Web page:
That said, the rut never occurs on the same calendar days in successive years. In my opinion, the moon is the reason.

Since 1995, I have observed a three-year lunar pattern that consistently causes the rut to begin early in year one, late in year two and on time in year three. Knowing this, I can generally time the rut. This formula is explained in the five-year rut planner, Deer Hunters’ Rut Guide (www.moonguide.com). It has to do with the combination of shorter days and longer nights along with the moon’s dramatic loss of light from a full moon to a new moon.

While not an exact science — prolonged periods of dark, cloudy weather tend to dilute the moon’s triggering effect — this strategy is an essential ingredient for my rut hunts.

The next step is knowing how to improvise when the air is wafting those magical pheromones that estrous does begin to release.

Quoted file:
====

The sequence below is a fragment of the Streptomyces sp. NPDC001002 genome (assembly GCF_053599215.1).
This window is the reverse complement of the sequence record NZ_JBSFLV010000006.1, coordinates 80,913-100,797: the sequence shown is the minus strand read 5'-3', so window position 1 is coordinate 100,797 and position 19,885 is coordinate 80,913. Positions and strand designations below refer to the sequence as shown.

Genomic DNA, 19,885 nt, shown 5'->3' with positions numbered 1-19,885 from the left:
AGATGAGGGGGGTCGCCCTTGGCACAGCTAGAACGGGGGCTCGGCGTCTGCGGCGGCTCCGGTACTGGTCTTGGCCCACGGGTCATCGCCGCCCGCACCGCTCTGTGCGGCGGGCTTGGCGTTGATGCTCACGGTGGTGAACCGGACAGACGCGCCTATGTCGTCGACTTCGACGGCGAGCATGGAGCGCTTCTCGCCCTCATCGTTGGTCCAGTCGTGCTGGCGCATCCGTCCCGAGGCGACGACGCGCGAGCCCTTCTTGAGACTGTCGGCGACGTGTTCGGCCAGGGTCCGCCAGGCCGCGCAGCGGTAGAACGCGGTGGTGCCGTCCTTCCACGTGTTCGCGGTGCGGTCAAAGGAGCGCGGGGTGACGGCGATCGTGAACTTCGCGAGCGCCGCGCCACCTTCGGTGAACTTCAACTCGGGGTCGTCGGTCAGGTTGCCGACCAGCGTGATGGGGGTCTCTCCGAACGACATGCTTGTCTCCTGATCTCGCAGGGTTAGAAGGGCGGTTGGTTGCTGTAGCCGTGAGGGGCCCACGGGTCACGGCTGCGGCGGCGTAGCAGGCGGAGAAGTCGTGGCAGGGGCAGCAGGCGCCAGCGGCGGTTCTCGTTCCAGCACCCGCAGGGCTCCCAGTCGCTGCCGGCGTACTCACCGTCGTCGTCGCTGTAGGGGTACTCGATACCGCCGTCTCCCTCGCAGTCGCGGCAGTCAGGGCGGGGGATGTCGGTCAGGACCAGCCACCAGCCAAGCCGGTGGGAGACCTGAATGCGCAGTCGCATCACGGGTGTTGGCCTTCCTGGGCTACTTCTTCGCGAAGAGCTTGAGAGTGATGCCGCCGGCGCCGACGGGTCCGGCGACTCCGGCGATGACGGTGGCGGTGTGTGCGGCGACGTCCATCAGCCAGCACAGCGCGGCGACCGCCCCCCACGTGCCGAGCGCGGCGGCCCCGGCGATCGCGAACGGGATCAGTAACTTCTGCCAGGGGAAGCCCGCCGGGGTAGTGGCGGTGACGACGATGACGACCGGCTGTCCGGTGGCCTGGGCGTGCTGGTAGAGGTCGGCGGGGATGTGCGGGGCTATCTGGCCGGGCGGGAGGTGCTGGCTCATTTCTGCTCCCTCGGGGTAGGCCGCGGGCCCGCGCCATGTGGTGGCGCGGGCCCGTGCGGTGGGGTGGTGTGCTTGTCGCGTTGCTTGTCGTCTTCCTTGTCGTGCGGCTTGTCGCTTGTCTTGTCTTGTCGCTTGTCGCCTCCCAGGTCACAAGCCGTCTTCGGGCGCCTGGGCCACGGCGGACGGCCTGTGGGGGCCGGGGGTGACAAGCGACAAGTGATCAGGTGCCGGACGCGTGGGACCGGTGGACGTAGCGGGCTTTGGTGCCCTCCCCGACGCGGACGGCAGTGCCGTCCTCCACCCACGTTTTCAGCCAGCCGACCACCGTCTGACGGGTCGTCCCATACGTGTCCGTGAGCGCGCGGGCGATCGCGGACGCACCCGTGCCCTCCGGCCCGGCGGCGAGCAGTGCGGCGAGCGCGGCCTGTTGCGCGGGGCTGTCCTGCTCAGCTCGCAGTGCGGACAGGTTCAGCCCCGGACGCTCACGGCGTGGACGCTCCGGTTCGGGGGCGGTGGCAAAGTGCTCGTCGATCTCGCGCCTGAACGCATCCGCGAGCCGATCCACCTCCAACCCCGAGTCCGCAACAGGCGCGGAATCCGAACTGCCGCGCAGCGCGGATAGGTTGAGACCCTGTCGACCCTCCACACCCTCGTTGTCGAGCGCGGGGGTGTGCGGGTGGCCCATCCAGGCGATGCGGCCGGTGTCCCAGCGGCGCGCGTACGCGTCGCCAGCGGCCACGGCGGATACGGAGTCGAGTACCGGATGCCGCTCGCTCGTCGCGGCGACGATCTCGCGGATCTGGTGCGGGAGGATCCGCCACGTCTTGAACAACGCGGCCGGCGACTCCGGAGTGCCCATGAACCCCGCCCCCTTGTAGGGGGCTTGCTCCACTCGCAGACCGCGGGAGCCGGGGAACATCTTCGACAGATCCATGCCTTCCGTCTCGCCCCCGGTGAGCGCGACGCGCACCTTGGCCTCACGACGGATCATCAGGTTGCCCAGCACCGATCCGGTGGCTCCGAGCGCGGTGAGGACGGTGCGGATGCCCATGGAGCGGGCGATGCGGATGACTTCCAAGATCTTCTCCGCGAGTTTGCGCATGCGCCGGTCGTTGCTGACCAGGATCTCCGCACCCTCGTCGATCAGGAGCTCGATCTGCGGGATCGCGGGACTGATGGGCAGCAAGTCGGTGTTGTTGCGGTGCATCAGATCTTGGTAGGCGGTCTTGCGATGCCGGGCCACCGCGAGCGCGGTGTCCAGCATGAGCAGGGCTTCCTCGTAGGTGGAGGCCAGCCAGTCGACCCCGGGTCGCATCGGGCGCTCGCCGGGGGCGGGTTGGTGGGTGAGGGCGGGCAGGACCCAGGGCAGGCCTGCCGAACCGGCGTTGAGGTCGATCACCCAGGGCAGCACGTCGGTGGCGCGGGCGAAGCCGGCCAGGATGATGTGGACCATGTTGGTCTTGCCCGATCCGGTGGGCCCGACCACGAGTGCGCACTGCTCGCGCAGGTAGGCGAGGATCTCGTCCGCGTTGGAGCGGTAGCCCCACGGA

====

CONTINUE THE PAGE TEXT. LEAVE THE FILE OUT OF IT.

Back in 1970, comedian Flip Wilson made a good living portraying Geraldine with her famous line, “The devil made me do it.” A classic funny bone tickler, this statement applies to bucks during the rut as much as any other analogy. No question, pheromones and the rut go together like thunder and lightning — the second is a dramatic result of the first.

So exactly what is a pheromone? It’s a chemical compound that causes an involuntary response. In the case of a buck, his response could be anything from drooling and grunting to rub-urinating and scraping. He can’t help it. The pheromones make him do it!

Pheromones are exceedingly fragile and volatile chemical compounds. Like a morning fog that burns off before midday, they just don’t last very long. This makes the rut an arduous task for bucks. They must detect and evaluate scent quickly in order to determine the presence or absence of estrous does.

With one good whiff, a buck can tell how long ago a doe was in the immediate area, as well as her readiness to mate. This is why bucks are literally a slave to their noses during the rut. The rest of the year, they’re slaves to their stomachs.

Pheromones serve as “primers” and “releasers” between courting males and females. Primers elicit a prolonged response that leads to future behavior; releasers elicit a sudden and immediate behavioral response. The significance of pheromone biology is simply that, once released and circulated — typically by thermals and wind currents — the rut clock starts ticking.